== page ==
Japan's historically intense concerns about agricultural self-sufficiency have led to generous price supports and other subsidies for farmers. Post-World War II land-reform efforts such as the 1952 Agricultural Land Act have "severely restricted land transfers, tenures, tenant rents, and so forth, in an attempt to prevent the concentration of land and to protect the welfare of tenants," notes Clark University economist Robert C. Hsu. Such policies, along with lower property and inheritance taxes on land used for food production, have encouraged farmers to continue farming, even though many do so now only part time.
There is a more perverse unintended consequence to such protectionism, however, one that bears directly on Kobe: In urban areas widely recognized as the most expensive housing markets on the planet, significant portions of land are still set aside for growing crops. Indeed, some analysts estimate that as much as 5 percent of Tokyo, a city known for its dense population and tiny living quarters, is set aside for farming. In Japan: Who Governs? (1995), Chalmers Johnson, president of the Japan Policy Research Institute, points out that Tokyo's 23 wards have about 62,000 acres of housing land on which 8.35 million people live. He notes, however, that there are about 89,000 acres of urban farmland in greater Tokyo, which includes the city proper and surrounding suburbs. Farmers are not the only Japanese property owners who hold land, either. One newspaper reports 116,000 acres of vacant land or "areas used only for open air storage spaces" in the country's three largest urban areas (Tokyo, Osaka, and Nagoya).
Over the decades, such policies have removed large amounts of land from the market and spurred development of "reclaimed land," or man-made islands, especially in coastal cities such as Kobe. In fact, Kobe's port facility sits on Port Island, an artificial land mass linked to the mainland by rail and expressway. Nearby Rokko Island, a commercial and residential area, was created by transferring large sections of the Rokko Mountains into the sea. According to a report by EQE International, a highly regarded earthquake and seismic engineering firm based in San Francisco, such land is "the worst soil possible for earthquakes" and added greatly to the quake's damage.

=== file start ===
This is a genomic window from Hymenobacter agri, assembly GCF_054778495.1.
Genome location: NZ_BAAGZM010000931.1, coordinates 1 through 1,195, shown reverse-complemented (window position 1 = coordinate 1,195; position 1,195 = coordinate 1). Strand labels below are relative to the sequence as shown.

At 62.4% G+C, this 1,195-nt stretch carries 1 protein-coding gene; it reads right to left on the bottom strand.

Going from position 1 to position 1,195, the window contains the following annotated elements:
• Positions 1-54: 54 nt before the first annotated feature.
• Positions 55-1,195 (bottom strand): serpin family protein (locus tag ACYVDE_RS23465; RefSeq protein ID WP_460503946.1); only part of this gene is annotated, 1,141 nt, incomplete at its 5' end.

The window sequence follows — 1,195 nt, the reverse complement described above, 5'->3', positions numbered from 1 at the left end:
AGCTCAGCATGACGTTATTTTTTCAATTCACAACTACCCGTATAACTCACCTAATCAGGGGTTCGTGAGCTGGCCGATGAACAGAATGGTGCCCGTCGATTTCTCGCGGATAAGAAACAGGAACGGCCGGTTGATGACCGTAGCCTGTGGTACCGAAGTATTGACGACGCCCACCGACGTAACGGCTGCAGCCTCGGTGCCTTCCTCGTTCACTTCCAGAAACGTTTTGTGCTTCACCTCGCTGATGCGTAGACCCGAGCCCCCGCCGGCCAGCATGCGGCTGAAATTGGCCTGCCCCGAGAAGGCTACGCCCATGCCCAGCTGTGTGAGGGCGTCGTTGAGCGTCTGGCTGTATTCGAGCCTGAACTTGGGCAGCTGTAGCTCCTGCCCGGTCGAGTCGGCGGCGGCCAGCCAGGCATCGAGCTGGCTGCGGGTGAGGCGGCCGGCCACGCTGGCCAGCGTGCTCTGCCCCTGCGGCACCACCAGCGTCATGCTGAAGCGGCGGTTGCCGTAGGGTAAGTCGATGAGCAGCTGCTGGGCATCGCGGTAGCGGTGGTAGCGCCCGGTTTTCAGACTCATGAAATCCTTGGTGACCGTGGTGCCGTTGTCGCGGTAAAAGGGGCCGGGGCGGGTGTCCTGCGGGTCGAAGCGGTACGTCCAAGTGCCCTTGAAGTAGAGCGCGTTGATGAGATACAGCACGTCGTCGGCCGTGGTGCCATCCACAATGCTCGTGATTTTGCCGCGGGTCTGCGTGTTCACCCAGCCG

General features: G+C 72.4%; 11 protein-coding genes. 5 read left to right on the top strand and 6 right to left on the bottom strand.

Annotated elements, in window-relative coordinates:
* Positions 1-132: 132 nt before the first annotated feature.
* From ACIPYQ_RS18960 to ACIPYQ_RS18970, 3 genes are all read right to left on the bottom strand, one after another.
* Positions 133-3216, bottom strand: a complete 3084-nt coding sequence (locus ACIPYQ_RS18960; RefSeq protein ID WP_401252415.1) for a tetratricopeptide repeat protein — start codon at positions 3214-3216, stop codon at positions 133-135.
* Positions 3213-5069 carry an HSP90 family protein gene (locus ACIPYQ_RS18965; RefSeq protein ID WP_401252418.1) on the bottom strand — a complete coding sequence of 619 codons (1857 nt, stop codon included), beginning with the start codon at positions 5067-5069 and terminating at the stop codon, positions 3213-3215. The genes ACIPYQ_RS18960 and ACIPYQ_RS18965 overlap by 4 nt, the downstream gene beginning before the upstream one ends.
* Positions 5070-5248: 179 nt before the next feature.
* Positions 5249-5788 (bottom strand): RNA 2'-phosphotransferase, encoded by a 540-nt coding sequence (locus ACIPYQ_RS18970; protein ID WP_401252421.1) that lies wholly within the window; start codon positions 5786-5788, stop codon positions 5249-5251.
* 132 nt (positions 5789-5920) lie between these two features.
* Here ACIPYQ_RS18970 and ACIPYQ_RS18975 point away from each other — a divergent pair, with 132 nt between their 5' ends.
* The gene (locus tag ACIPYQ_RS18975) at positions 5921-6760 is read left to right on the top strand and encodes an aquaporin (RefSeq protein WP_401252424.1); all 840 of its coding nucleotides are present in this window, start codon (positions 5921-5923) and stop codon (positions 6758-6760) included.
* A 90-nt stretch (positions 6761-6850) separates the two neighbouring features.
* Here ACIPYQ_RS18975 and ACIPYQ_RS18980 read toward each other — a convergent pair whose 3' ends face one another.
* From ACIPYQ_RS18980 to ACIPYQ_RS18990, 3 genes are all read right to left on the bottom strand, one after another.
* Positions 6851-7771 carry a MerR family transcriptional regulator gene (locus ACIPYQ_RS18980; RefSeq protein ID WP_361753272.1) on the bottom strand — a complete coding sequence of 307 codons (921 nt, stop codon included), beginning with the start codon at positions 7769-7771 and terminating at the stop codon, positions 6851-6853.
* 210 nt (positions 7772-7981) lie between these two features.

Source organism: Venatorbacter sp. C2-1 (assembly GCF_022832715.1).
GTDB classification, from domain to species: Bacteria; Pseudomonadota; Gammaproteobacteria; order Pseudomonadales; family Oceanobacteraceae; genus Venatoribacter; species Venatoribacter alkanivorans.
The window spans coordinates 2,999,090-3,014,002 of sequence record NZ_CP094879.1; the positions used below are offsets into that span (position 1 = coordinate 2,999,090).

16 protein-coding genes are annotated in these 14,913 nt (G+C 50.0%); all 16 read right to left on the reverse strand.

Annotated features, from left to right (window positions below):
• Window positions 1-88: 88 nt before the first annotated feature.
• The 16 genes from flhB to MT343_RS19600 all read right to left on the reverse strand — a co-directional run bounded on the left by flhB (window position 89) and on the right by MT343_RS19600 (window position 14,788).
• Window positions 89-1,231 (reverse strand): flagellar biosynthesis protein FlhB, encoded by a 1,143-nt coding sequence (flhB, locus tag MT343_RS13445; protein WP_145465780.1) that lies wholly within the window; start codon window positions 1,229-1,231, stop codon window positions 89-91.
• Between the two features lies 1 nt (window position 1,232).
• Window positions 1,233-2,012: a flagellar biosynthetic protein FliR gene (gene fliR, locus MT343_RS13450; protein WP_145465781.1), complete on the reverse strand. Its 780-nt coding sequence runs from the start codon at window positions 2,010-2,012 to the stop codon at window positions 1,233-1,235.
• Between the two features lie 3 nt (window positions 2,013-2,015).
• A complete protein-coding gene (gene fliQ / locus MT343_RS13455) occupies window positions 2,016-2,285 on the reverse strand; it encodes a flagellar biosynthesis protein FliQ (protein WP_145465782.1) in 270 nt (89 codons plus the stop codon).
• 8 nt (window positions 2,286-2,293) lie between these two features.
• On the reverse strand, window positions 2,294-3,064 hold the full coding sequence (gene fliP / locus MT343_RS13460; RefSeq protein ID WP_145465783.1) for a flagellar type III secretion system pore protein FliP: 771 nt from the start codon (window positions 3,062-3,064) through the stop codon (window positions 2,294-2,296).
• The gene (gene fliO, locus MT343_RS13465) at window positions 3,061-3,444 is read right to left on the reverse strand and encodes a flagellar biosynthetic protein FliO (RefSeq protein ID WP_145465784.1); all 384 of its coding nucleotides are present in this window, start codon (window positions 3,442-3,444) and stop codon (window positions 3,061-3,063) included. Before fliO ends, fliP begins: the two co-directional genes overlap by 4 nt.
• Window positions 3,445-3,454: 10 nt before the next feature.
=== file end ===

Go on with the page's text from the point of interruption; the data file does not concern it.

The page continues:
The way in which Japan's property laws obscure ownership, and hence retard rebuilding efforts, similarly surfaced in the aftermath of the quake. Partly as a reaction to extravagant land-sales taxes, it is common for the land under any given structure--say, a high-rise condominium--to consist of several plots owned by different owners. Given the constraints of the system, this sort of cooperation makes perfect sense. It allows the development of property without taxable land sales. When it comes to severely damaged or destroyed buildings, however, cooperation becomes much more complicated. In the wake of the Kobe quake, these two levels of stakeholders--landowners and building owners--have had great difficulty agreeing on whether or how to rebuild. In some cases, notes attorney Toshifumi Motohara, a high-ranking member of the Restoration Committee of the Kobe Bar Association, it is often exceedingly difficult just to locate all the relevant owners: "They may be from different places in Japan. Or they have passed land ownership on to their children who have long ago moved out of Kobe."